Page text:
Monday, April 21, 2014

Q & A with the Milwaukee Buck’s Giannis Antetokounmpo

Milwaukee Bucks first round pick Giannis Antetokounmpo is only 19 years old, but he scored over 500 points in his rookie season in the NBA. His role increased as the Bucks faded out of contention, and Bucks fans relish Antetokounmpo as a big part of the foundation going forward.

Making the unusual move from Athens, Greece to Milwaukee, Wisconsin, it’s been a busy first year in the United States for Antetokounmpo.
John Vittas got a chance to speak with him before Milwaukee’s game against the Washington Wizards on April 12.

John Vittas: What was your first year like overall? At first, what did you like about the United States, what was different and how have you gotten more comfortable?

Giannis Antetokounmpo: When I came to the United States, it was a new experience for me, being in such a big country with a new culture, a different culture from Greece. Thank God I have good teammates and good coaches to help me to adjust to the United States and the new culture.

JV: Had you been to the United States at all before the draft or the NBA experience? What was your first time here and what was that like?

GA: No, I had never been here before. The first time I came to the United States was on the draft night. The second time was when I came to live here.

JV: Has your family been able to come over often? What is it like trying to keep up with them?

GA: My family lives with me in Milwaukee. They live with me and they’re having fun and they’re enjoying it.

JV: Well it’s good that they’re around. What’s Milwaukee like compared to Athens. Obviously it’s very different. What surprised you about that part of the country as opposed to your home.

GA: Athens is a big city, it has a lot of things to do, and the weather is different. But Milwaukee is a nice city. It’s a good city for us because you don’t have a lot of things to do and you can just focus on basketball. And the weather is one thing that surprised me.

JV: How did you learn English?

GA: By watching movies from the time that I came here. My teammates talking all the time and my coaches, I’ve tried to pick up some things.

JV: I read that you like Kevin Durant. What is it about his game that you like?

GA: He is a very good player, he’s one of the best players in the league. I just like the way he plays. He’s not the strongest player in the league, but he knows how to score buckets and I like watching his clips.



Don't Laugh: Why the Mets will Make the Playoffs in 2015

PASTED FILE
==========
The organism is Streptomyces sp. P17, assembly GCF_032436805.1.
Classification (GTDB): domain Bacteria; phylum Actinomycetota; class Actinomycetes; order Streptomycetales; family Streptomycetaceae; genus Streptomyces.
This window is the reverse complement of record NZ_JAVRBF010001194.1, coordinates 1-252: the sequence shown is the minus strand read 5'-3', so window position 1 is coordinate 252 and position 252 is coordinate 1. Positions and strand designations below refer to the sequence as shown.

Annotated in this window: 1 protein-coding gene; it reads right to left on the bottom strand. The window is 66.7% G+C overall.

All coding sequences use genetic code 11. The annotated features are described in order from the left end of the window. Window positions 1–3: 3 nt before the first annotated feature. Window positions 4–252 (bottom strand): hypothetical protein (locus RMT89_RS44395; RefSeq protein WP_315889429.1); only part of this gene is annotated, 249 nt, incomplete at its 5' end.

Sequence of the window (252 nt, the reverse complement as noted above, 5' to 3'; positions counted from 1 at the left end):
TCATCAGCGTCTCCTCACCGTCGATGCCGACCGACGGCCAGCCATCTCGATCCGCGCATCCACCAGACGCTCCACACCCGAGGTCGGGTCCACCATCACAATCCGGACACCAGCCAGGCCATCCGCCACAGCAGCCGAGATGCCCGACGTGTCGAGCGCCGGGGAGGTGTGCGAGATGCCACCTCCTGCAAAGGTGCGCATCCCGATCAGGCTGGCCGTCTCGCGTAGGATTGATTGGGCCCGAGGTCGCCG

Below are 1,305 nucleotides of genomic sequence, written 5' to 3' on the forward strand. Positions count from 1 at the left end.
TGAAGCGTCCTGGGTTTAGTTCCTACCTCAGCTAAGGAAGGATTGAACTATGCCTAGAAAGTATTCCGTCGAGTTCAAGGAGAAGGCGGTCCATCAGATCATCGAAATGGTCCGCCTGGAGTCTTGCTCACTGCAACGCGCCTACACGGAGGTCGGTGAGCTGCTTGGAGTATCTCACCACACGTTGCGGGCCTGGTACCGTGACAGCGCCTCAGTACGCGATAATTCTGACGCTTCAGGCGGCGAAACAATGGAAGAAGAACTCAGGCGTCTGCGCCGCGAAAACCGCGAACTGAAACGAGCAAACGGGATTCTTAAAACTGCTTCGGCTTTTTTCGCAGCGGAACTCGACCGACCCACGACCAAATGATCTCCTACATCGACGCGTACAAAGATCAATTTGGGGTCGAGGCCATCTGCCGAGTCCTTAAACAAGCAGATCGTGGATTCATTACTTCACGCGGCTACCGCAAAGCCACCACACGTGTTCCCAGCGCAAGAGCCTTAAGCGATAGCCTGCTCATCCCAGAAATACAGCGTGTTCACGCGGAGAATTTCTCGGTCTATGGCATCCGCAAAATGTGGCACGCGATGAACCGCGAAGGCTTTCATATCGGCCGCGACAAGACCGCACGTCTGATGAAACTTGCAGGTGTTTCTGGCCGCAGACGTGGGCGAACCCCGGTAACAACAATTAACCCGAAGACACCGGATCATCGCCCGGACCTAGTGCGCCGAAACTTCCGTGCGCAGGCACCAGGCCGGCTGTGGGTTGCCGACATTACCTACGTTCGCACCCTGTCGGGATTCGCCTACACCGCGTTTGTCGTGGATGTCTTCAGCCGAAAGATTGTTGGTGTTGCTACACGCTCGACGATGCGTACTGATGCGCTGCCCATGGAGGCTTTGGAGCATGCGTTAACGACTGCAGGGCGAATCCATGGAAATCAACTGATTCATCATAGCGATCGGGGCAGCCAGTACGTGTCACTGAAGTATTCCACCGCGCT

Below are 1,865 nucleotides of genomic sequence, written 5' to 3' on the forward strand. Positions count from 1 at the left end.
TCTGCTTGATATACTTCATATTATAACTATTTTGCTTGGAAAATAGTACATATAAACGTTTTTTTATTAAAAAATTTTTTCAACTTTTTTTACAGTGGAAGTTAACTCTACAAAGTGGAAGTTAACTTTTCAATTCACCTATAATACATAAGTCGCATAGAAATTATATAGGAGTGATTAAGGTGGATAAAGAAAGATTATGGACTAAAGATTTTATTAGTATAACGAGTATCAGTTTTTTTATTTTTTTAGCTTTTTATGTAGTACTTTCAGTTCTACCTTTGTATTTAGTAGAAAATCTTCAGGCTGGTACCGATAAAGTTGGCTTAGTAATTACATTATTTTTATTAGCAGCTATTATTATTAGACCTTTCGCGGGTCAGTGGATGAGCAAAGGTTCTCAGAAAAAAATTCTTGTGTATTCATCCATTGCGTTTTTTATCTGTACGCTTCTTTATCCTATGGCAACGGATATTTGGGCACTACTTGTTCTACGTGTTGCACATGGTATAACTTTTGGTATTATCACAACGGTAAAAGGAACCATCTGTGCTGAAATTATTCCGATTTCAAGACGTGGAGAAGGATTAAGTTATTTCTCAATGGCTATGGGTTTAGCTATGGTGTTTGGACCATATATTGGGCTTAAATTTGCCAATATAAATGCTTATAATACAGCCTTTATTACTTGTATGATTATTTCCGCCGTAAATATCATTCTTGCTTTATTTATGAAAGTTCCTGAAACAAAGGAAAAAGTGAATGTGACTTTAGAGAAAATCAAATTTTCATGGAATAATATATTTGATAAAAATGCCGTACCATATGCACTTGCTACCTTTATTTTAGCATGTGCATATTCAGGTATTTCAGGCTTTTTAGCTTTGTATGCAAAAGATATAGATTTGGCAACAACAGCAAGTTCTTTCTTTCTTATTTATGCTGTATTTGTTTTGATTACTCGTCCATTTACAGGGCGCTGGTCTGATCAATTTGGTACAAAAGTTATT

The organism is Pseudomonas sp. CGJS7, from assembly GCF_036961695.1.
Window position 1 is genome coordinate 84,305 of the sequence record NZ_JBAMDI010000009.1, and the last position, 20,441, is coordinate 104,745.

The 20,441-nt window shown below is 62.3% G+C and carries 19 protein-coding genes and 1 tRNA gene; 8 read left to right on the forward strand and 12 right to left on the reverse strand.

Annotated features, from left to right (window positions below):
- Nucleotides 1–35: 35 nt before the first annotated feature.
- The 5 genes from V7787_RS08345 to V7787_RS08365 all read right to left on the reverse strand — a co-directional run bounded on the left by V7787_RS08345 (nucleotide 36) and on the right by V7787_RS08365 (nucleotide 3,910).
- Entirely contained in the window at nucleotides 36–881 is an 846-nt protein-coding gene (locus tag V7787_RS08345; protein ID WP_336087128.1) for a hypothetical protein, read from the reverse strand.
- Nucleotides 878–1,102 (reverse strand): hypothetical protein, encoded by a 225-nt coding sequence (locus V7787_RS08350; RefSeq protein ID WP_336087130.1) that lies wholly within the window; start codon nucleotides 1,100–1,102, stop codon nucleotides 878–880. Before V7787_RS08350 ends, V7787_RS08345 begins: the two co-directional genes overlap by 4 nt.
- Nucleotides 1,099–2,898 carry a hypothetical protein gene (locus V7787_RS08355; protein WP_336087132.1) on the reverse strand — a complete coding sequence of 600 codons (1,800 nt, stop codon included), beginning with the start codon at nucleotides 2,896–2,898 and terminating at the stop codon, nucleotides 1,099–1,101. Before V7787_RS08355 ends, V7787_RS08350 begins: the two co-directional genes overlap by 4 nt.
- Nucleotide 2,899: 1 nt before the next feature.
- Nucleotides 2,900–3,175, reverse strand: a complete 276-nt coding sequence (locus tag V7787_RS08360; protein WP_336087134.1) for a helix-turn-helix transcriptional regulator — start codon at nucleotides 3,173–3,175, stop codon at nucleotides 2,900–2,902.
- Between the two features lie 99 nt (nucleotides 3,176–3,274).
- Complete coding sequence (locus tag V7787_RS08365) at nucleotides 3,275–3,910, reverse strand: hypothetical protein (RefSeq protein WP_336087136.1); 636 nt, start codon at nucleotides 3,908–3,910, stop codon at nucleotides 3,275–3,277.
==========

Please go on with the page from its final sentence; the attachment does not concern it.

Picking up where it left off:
by John Vittas

           Try to hold in your laughter. The Mets are going to make the playoffs in 2015. Yes, I said it. Bear with me here, and you might just be convinced. From September collapses, to disgraceful contracts, to Family Guy punch lines, the Mets have been the laughingstock in a city that only tolerates winners.

            But anyone who has followed the team the past two years will tell you that there are reasons for optimism. To buy into this new-found hope, you have to understand what went wrong. And a lot went wrong.

            It all began with a change of culture in 2007. After coming within an inning of a World Series berth in 2006, the Mets choked away the season on the final day in consecutive years in 07 and 08. The perception changed. They went from a promising new team to choke artists of the highest order. Then came the bad contracts: Oliver Perez, Luis Castillo, Jason Bay, Frank Francisco. The horrid deals completely hamstrung the front office for half a decade, as did Bernie Madoff’s ponzi scheme.  

Prospects like Brandon Nimmo have Mets fans optimistic
 
With no money, disappointing prospects and a lineup of misfits, fans stopped showing up. After drawing four million fans during their last winning season of 2008, just 2.1 million brave souls showed up in 2013.

So why am I suggesting that this pathetic bunch will finally turn it around? There are short-term signs and long-term signs. The short terms signs come from this year’s team. Dillon Gee and Jon Niese have again established themselves as effective, middle-of-the-rotation starters, and young gun Jenrry Mejia has been unhittable at times. But perhaps the most exciting player so far has been Juan Lagares. With an impressive mix of size and speed, Lagares has hit with power to all fields and has established himself as one of the best defensive center fielders in the game. Lagares finished fifth in the majors in defensive WAR in 2013 and put up one of the 70 best defensive seasons in the history of baseball, according to that statistic.

Another short-term sign came during the team’s 14-2 loss to the Angels last Sunday. In the midst of an embarrassing loss, first-year umpire Toby Basner called rookie catcher Travis d’Arnaud out on strikes in the seventh inning of a blowout. But the Mets didn’t roll their eyes at a bad call. The three longest tenured Mets, David Wright, Daniel Murphy and Terry Collins berated Basner. Basner ejected Wright and Murphy and a long shouting match ensued.